It’s worth noting that current state pension provision allows a retired couple who are both in receipt of the full state pension to meet these minimum income standards, but a single person would fall short by £1,650 every year.

minimum income standard JRF

A Single Person receiving the Full State Pension will be £1,650 short of the Minimum Income Standard each year

COMFORT & HAPPINESS IN RETIREMENT

Most people would agree that a ‘good retirement income’ is one that offers them security, that allows them to participate in the activities they want to do and provides them with a comfortable enough standard of living to be happy.

Research by the National Employer’s Savings Trust (Nest) in 2014 stated that £15,000 was the income level where retirees begin to feel comfortable and more secure. Adjusted for inflation that’s about £16,350 in today’s money.

The 2014 report stated that reported levels of well-being rise significantly once retirees earn between £15,000 and £20,000 but there is no happiness benefit above £40,000 a year.

Royal London put their ‘comfortable’ retirement income at £17,500 a year. With the current UK state pension providing just over £8500 a year, according to this, the average person retiring at state pension age will need to add over £9,000 a year to top up their state pension to a comfortable income level.

Sustaining your current living standard

The Pension Commission use a measure known as the Target Replacement Rate, also known as the ‘two-thirds rule’ as a retirement planning tool. It is a simple tool that tells you what percentage of your pre-retirement income you will need to sustain your current standard of living in retirement.

As a general rule of thumb for anyone earning over £17,500 (bearing in mind that the current UK average salary is £28,028*), you’ll need between half and two-thirds of your pre-retirement income. For high earners, it assumes that in retirement you’ll need 50% of your pre-retirement earnings

Target Replacement Rate

Target replacement rate table

Renting in Retirement

It is important to note that the Target Replacement Rate measure assumes that you will have paid off your mortgage by the time you have retired. If this is not going to be the case for you, or you are renting, you’ll need to factor the additional costs into your sums.

A report commissioned by Royal London estimates that a third of retirees will eventually be renting and that they would typically need to find £6,554 extra a year to pay private landlords.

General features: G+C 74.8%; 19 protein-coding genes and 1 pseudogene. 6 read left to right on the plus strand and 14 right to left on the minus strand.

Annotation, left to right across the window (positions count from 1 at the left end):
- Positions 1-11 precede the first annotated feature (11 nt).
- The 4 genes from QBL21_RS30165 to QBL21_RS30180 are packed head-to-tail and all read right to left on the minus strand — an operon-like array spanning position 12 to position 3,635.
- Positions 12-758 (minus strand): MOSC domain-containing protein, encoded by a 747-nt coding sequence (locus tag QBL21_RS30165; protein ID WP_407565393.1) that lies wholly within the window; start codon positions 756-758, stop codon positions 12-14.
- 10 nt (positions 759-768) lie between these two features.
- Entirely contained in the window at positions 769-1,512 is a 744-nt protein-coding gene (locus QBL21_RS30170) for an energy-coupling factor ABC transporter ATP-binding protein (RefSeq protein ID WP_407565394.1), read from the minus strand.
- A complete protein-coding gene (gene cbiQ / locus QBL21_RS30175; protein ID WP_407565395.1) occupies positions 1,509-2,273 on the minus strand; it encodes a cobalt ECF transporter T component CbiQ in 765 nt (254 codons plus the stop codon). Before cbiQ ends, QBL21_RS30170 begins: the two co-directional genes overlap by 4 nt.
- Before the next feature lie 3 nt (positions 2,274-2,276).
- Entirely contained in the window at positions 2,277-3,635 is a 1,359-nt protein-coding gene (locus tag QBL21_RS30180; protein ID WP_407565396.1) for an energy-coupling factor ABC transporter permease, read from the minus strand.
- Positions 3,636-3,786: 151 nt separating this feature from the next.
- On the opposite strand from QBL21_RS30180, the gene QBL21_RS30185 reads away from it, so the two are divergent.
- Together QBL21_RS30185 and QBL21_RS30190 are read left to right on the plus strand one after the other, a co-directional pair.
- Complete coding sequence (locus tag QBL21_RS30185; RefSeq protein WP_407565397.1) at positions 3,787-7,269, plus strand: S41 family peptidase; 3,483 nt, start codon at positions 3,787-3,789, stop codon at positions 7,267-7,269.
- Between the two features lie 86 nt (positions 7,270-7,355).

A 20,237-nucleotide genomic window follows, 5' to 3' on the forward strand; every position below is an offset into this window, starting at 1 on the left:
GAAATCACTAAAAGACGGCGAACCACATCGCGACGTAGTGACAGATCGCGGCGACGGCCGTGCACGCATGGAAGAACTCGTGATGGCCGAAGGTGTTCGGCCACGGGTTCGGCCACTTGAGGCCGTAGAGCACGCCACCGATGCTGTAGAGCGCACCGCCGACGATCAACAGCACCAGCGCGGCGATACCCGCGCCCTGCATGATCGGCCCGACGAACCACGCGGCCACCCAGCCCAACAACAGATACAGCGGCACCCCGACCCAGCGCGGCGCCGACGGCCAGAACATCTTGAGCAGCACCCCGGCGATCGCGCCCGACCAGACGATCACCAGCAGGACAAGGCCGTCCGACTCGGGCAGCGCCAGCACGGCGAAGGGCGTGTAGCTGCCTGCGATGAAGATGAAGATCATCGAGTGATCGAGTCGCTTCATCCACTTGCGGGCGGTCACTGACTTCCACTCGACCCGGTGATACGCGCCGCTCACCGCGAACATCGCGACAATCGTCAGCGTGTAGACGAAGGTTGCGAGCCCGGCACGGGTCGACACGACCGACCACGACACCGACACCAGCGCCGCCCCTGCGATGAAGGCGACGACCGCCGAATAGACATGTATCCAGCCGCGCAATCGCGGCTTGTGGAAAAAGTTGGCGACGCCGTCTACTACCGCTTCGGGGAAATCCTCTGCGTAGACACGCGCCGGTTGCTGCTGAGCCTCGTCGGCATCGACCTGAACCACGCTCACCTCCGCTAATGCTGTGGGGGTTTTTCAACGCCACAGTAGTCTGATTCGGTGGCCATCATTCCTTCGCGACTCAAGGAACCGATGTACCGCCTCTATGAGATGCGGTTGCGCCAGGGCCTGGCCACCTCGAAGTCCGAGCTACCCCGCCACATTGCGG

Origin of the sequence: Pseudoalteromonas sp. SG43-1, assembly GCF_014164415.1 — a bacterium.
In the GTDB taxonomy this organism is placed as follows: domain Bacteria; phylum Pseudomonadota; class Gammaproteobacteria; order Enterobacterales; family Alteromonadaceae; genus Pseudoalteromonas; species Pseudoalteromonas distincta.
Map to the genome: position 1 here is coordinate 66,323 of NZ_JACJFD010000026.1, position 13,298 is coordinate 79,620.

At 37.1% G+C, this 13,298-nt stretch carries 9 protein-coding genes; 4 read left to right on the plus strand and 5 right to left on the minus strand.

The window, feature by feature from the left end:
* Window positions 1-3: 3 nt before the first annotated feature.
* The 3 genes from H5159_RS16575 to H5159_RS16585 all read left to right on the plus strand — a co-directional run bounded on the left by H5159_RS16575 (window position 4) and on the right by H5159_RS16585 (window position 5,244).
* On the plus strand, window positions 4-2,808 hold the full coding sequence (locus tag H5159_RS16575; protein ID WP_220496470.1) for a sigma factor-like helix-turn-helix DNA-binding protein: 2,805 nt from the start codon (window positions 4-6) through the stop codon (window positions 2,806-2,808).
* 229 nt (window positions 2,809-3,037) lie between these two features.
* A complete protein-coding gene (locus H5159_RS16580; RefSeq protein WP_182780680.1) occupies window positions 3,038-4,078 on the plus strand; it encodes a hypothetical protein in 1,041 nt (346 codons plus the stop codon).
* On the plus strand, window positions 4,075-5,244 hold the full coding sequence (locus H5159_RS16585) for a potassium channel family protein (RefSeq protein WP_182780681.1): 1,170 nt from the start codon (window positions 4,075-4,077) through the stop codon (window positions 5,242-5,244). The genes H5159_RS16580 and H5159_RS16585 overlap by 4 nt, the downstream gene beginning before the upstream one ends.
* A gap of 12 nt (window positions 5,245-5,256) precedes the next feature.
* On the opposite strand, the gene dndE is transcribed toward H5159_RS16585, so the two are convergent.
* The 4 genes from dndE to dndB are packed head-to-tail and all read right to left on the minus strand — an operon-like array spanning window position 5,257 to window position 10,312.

In the UK average rental prices have risen every year for the last 10 years, with rents rising by up to 30% in that period in London. The Royal Institution of Chartered Surveyors (RICS) predicts that UK rents will rise a further 15% by 2023. Retired renters with a fixed income, will need to plan ahead to make sure they can afford these increased costs.

Need help getting your retirement plans on track? Arrange your free introductory call with an Independent Financial Adviser today. Call us now to schedule 02380 981161

Retirement targets made easy

Australia leads the world with their Retirement planning targets. Their simple system outlines 3

distinct retirement lifestyle options contrasting a modest and comfortable retirement with the choices available to you if you claim the Australian Age Pension (equivalent to the UK State Pension). You can easily see how much your desired lifestyle will cost you in retirement and plan accordingly.

The retirement budget is based on a wide range basket of goods and services and is allocated in 11 groups: Food, Alcohol and tobacco, Clothing and footwear, Housing, Household contents and services, Health, Transportation, Communication, Recreation, Education, Financial and insurance services

Whilst no UK equivalent exists for the Australian target system, there are a couple of examples that attempt to model it. Consumer group Which? Have published research showing average spending in retirement. It groups individuals into three retirement lifestyle targets – luxury, comfortable and basic.

Basic Retirement Lifestyle